Can a laptop help me with assessment tasks?

Monday, March 2nd, 2009 | laptops

We all know that assessment is a vital part of the learning process.  But, with the extra admin it creates, many teachers avoid it as much as possible.

A laptop has the potential to take the sting out of assessment – think about some of the ways in which this device can make your life easier.

Assessment tasks, such as test papers, project outlines and examination papers – with their memorandums – can be typed using the word processor on your laptop.  The documents can be saved for future use – just imagine how much time you will save next year.

Through email, or transfer of data on a memory stick, additional material may be obtained from your colleagues and you can reciprocate by sharing some of your material with them – this means less work for all.

Ideas for questions and assessment tasks can be obtained from the internet.

A spreadsheet can be used to maintain class lists and to record assessment scores.  As you enter assessment grades, calculations are done automatically – you can now put the calculator aside.  Even percentages can be calculated; averages, means, medians or any other statistical information is available to you at the press of a button.  Adjustments are made without sweat.  When you change one figure, totals are recalculated.  If you want to adjust the marks of all learners by ten percent, you only have to give one instruction.

You can send assessment summaries and results to the principal or your colleagues and eliminate paperwork.

A laptop can also be used in a more direct way for assessment – education software programmes specially designed to help you with assessment are available.  They contain question banks and allow you to change questions, or even add your own.  Even if the learners in your class do not have access to computers, you can still use these programmes to generate test papers.  But if there are computers available for learner use, some of these programmes allow you to create on-line tests for your class.  The beauty of these programmes is that, if the learner does the test on the computer, you can let the computer mark the test for you!  You will do well to investigate some of these programmes.

Once you start using your laptop you’ll discover its power as an assessment tool. It will become your best friend, even if you use it for nothing other than assessment.

Click here to find answers to more laptop related questions.

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7 Comments to Can a laptop help me with assessment tasks?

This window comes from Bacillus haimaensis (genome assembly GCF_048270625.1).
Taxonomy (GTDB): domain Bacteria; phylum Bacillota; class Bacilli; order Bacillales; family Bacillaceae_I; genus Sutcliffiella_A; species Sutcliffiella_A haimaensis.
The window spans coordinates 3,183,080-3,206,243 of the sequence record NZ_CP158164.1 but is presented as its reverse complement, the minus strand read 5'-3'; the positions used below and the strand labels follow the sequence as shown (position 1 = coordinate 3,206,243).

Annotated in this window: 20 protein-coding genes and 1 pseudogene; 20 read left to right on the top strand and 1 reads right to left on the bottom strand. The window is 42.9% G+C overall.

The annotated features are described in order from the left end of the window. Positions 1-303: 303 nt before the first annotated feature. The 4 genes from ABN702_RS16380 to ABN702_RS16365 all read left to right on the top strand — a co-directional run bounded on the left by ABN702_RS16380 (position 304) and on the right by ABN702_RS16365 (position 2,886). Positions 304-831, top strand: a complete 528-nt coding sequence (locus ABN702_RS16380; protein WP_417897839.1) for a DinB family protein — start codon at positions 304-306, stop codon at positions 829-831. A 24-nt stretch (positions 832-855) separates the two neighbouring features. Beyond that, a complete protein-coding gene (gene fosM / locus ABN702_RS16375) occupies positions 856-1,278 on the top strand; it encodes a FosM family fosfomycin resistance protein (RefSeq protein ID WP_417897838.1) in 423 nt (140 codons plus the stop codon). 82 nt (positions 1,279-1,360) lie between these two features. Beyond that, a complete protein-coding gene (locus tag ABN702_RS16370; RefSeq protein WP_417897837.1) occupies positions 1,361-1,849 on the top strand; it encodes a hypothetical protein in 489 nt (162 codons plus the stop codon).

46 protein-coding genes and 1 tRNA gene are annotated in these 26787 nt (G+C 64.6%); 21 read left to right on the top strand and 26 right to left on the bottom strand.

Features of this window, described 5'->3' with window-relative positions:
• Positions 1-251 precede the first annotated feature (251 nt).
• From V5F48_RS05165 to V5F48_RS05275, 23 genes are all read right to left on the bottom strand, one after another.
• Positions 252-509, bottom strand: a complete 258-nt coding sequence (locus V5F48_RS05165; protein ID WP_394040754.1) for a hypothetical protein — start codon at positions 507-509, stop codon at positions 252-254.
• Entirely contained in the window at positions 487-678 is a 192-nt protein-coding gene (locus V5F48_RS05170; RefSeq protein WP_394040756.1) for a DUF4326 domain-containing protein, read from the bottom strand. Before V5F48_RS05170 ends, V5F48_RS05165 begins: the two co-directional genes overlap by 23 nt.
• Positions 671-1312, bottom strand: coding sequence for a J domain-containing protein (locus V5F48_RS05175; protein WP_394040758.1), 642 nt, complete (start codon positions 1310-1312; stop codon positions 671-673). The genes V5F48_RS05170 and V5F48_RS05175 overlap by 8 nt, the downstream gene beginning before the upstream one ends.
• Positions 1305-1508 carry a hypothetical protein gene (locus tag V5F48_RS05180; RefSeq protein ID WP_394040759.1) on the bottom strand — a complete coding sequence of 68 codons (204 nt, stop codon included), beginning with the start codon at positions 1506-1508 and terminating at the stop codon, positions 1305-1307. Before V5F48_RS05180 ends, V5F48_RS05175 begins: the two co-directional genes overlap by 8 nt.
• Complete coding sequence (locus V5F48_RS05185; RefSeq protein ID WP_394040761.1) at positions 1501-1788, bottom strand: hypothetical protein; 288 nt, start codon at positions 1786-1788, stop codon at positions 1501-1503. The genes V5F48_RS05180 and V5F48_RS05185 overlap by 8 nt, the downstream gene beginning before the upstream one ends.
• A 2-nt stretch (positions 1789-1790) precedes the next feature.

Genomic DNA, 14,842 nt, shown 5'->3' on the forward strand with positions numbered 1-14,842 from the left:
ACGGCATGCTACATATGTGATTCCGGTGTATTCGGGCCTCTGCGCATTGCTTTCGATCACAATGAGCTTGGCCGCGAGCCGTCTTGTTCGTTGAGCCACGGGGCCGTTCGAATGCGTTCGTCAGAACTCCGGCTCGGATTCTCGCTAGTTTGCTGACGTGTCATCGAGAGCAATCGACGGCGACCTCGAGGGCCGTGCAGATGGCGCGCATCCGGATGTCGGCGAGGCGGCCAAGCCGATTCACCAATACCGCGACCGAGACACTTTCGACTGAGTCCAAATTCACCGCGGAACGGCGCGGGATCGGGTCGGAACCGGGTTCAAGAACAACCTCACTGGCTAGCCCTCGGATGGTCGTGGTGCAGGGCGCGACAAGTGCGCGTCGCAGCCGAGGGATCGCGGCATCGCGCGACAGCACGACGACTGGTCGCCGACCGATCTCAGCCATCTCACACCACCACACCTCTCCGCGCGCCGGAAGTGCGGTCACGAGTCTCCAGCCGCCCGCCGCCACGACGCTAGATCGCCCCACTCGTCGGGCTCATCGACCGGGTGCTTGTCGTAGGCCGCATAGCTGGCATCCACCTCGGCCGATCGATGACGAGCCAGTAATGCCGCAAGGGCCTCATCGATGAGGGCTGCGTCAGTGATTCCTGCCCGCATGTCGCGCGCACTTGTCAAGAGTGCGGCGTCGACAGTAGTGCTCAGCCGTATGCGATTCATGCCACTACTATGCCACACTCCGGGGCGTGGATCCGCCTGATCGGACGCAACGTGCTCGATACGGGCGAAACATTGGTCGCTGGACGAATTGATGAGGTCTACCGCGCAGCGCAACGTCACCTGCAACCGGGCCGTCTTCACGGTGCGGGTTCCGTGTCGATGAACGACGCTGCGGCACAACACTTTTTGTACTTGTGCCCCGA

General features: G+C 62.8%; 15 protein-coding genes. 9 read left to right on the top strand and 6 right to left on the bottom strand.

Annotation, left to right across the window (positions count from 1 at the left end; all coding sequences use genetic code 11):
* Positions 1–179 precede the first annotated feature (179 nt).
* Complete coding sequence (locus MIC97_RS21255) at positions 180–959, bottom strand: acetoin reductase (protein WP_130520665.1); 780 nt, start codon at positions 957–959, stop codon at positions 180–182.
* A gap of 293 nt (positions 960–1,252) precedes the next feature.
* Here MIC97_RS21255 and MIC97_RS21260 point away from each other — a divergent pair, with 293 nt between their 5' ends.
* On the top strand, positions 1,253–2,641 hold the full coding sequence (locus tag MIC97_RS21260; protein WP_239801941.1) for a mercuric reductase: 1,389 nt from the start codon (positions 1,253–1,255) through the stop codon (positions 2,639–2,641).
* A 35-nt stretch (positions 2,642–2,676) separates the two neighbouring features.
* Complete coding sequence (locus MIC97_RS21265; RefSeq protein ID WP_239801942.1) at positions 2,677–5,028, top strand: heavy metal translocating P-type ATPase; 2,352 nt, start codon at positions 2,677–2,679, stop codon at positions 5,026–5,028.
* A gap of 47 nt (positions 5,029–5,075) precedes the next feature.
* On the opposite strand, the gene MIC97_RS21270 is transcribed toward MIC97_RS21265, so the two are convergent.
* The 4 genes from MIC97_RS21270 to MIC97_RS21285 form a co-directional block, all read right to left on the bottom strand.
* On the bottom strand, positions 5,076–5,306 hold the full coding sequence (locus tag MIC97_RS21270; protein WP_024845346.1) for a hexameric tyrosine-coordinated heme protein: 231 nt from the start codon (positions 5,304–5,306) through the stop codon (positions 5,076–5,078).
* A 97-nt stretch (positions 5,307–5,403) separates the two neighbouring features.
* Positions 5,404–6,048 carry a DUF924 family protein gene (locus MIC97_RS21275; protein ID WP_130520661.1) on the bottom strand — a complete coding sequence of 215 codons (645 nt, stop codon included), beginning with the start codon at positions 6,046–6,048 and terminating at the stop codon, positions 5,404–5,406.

Mike Summers
Monday, 2 March, 2009

These are the sort of practical, hands-on, easy to understand uses for technology that are so important for meaningful technology integration. N, this is not a “transformative” process but technology as an efficacy aid is ok if it is the first step towards meaningful use.

Mike Summers
Monday, 2 March, 2009

Meant to type, “No, this is not….”

Again, thanks for sharing.

Monty Paul
Monday, 2 March, 2009

There are a host of ways of looking at assessment, including self-assessment.
The ability to edit quickly and easily ultimately encourages a more proactive approach to self assessment in terms of being creative and experimenting so as to produce the best possible work we can.

Online quizes / tests / surveys are also useful. However, multiple choice type tests tend to be limited and most are not particularly good at providing the kind of feedback which facilitates learning.

The comment feature on word processors is useful when it comes to using peer assessment. I have been using blogs as reflective journals with my students for the past two years. The comment feature of these tools is very useful for formative assessment, be them from me or peers.

kvanwyk
Monday, 2 March, 2009

Thanks for your comments, Mike and Monty. I particularly appreciate the thought that blogs can be used for formative assessment. It may take a while for teachers to progress to this point, but it surely is a wothwhile goal!

Albie 1 cent
Monday, 2 March, 2009

Albie
Monday, March 2, 2009, 10:32 PM
The 14″ laptop replaced my A4 LEVER ARCH FOLDERS on SEVEN LEVELS of Pinewood Shelves 3 x 4 meters in size e.g. “Class Record Books” and a host of other record and admin documentation folders of << 1980 !!!

No more BIC red, green, blue or black pens TO COMPLETE AND FILL IN DATA WITH MY LEFTHAND, but just software programs with wonderful tools to keep my assessment on a piece of hardware the size of a SA 2005 – 1 cent coin !!

Thus, ASSESSMENT is still done but MUCH EASIER on an electronic device a laptop with e.g. the very easy format, well-designed layout, ample space “inside” a circuit motherboard, enormous time factor saver, absolute accuracy, cut-copy-paste without a metal pair of blades called a pair of scissors, predesigned calculations with mathematical formulas that I don’t have to remember, and…..and…. no paper or oversized A4 Lever Arch Folders !! Just an easy sling over my shoulder !!

ALBIE from the old R2 coin to a 1 cent coin

Gerald Roos
Thursday, 12 March, 2009

I like the perspective that Monty brings to this. The laptop (or any technology) is essentially just a resource that has its limitations as well. It is an easy trap to think that technology can make assessment easier. It makes the administration of assessment easier at times, but assessment is much more than just a series of tests and quizzes. Technology can certainly facilitate a wide range of assessment methods and be used to develop assessment tools and process the data. The effectiveness of assessment remains with the teacher.

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